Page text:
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  • Writer's pictureDanny Ourian

Lead By Serving

“Because I said so!”

“Do as I say, not as I do.”

“My way or the highway!”

Thankfully for all of us, the face of leadership is changing (or has changed). The aforementioned sayings represent some of what an older model of leadership looked like. Now, we are finding more than ever that effective leadership is less about wielding great authority and coercing people to act by instilling fear, and more about an ability to lead by serving and transforming the constituents you represent.

Who are the leaders we can point to in society? Here are a few examples:

· Elected officials

· Coaches

· CEOs

In each domain, we are noticing a change in the way leadership is effectively executed. Since we are in a performance realm, let’s use coaching as our basis for exploring leadership. Coaching, as defined by the International Coaching Federation, is “partnering with clients in a thought-provoking and creative process that inspires them to maximize their personal and professional potential.” A key term to pull from that definition is “partnering.” Coaches – and other leaders – are no longer considered above and removed from those they lead but rather partners who help clients (athletes, performers, constituents) reach their potential. This harkens back to the very definition of a coach, which comes from the term stagecoach, which was a horse and wagon used to take people where they wanted to go. Leaders are no different. They have a responsibility to meet their teams where they are and take them where they want to head. This is a sublimation of the ego for a cause that is greater than oneself. This is, as Irv Yalom puts it in his classic book on counseling, becoming a ‘fellow traveler’ with those you lead.

While we recognize that partnering with those that ‘follow’ your leadership is one element of servant leadership, what are some other ways in which leaders powerfully inspire people. Here are a few:

· Listening: servant leaders are not only willing to listen but creatively seek out

information in their field in order to make sound decisions. In addition, they seek

the opinions and advice of those they lead in order to make decisions informed by

their group.

· Being humble: as mentioned, great servant leaders sublimate their ego for the good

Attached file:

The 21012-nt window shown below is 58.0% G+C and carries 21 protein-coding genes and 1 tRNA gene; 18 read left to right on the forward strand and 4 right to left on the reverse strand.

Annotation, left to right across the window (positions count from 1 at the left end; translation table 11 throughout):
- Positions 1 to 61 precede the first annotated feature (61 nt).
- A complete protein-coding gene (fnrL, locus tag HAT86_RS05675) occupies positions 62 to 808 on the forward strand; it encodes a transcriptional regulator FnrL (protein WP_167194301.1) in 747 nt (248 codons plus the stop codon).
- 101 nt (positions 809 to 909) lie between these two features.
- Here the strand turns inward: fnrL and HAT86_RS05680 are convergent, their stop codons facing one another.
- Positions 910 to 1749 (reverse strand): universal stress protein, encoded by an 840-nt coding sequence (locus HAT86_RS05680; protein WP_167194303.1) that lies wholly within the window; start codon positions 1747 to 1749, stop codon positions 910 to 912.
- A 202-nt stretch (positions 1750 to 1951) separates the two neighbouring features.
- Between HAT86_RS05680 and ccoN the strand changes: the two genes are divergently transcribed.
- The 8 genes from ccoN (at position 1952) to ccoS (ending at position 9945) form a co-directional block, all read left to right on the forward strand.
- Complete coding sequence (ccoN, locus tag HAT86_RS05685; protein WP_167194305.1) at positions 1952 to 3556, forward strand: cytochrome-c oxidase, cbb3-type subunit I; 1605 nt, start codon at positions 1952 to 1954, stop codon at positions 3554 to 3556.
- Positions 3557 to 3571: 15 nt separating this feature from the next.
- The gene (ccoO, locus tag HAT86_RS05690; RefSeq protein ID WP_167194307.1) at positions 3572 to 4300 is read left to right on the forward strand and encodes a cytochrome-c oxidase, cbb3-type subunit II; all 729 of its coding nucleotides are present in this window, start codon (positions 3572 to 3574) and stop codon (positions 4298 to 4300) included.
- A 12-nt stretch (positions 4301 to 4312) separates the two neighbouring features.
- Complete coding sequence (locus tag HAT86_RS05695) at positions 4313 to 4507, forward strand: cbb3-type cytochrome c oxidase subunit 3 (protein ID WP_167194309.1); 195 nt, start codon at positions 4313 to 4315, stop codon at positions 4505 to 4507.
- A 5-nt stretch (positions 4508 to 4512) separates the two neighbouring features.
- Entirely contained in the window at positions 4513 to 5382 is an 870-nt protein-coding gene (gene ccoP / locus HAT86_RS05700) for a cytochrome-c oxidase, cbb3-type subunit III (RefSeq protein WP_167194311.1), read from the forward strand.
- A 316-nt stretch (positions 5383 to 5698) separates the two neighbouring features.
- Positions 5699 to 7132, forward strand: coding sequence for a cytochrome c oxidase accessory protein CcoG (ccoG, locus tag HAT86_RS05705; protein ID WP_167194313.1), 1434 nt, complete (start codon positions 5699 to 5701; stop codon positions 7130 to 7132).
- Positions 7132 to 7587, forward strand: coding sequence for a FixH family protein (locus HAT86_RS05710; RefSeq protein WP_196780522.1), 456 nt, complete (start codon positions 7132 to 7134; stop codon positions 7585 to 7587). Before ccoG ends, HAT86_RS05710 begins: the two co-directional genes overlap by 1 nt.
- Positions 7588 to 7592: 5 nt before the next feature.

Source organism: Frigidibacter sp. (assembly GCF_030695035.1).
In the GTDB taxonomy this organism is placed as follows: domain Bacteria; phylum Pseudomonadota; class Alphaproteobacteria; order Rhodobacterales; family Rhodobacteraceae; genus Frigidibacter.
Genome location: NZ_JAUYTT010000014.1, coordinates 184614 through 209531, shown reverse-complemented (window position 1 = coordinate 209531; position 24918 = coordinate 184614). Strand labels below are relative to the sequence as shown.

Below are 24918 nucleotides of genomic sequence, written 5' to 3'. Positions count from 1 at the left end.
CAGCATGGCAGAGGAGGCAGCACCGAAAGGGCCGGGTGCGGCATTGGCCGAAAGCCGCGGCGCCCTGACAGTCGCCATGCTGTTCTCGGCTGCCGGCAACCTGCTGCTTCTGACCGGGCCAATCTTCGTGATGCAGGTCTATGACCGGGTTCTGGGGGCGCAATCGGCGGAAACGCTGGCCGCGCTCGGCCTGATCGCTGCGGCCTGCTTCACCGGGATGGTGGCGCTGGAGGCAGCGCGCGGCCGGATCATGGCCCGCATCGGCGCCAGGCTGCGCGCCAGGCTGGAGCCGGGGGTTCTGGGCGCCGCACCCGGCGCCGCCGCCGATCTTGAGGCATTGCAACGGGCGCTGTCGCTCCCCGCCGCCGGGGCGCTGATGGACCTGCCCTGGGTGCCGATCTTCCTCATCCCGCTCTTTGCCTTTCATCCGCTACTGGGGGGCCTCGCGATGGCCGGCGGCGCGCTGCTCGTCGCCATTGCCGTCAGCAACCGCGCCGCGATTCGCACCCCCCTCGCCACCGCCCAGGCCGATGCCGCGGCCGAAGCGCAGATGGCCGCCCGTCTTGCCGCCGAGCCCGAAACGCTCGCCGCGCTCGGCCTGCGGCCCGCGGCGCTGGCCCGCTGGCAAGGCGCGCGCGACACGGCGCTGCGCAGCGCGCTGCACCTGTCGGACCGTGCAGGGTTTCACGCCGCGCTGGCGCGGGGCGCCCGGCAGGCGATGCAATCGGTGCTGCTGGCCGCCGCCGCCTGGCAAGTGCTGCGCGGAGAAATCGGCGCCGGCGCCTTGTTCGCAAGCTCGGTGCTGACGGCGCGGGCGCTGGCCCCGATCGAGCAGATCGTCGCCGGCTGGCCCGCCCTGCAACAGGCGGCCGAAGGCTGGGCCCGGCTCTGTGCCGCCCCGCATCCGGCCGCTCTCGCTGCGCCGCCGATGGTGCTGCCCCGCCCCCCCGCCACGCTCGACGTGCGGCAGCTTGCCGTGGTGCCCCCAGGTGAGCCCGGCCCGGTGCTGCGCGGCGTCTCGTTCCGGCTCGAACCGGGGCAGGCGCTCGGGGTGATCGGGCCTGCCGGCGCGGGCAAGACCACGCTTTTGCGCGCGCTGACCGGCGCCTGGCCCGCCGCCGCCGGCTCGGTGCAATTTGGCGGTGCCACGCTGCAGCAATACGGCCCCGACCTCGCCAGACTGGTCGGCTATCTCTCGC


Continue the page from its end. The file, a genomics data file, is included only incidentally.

of the group. They are willing to get their hands dirty and engage in roles that other

leaders may deem to be ‘beneath them.’

· Team-building: servant leaders seek to put great people around them and then do

their utmost to build those individuals up to the best of their ability. They trust and

value the people working alongside them

· Ask great questions: as with listening and seeking out information, servant leaders operate from a deep sense of inquiry and curiosity, assisting them in their authentic search for information

· Caring: a genuine and authentic care for those you lead is imperative. A lack of authenticity will be easily read and a lack of care will result in apathy towards your leadership.

· Willingness to act: leadership is about more than solely gathering opinions,

information and valuing the people around you. Leaders must be willing to make

decisions on behalf of the group – even if they are controversial or difficult!

· Proactive, not reactive: leaders don’t wait for challenges to arise, they keep an eye out for potential challenges and act before they become greater problems

· Modeling behavior: rather than telling constituents how to behave, servant leaders

model the behavior they hope to see in those they lead

Considering our current COVID-19 global pandemic and the way it is impacting our society, servant leaders who are willing to make hard decisions are in need now more than ever. A great example of this comes from San Francisco, where Mayor London Breed decided very early on in the crisis to take strict early measures in order to slow the spread of the virus in the Bay Area. This was very unpopular at the time but now as we look back – with cautious optimism – we can say that these measures had significant impact on how the virus has impacted this region. Mayor Breed sought out the best information from scientific and medical professionals in her network and was willing to make a difficult but courageous decision to effectively shut down the city of San Francisco before other cities in America followed suit. This sort of leadership is in stark contrast with other local officials around the country who dragged their feet in taking action.

Leadership today has changed from the authoritarian, dictatorial style of years past to a transformational, servant-style leadership emerging within the domains of business, politics, and sports. A servant leader is one who seeks out information, models the behaviors they want to see, listens to and trusts those they lead, and is humble in their approach to leadership. By empowering those they lead their leadership is not destroyed but rather propped up, as they are made stronger by those in their party. While doing so, they must still be willing to make challenging or unpopular decisions but do so with the knowledge and belief that their actions are in their team’s best interests. Consider what you can do to serve those you lead with humility and watch the buy-in and results improve!


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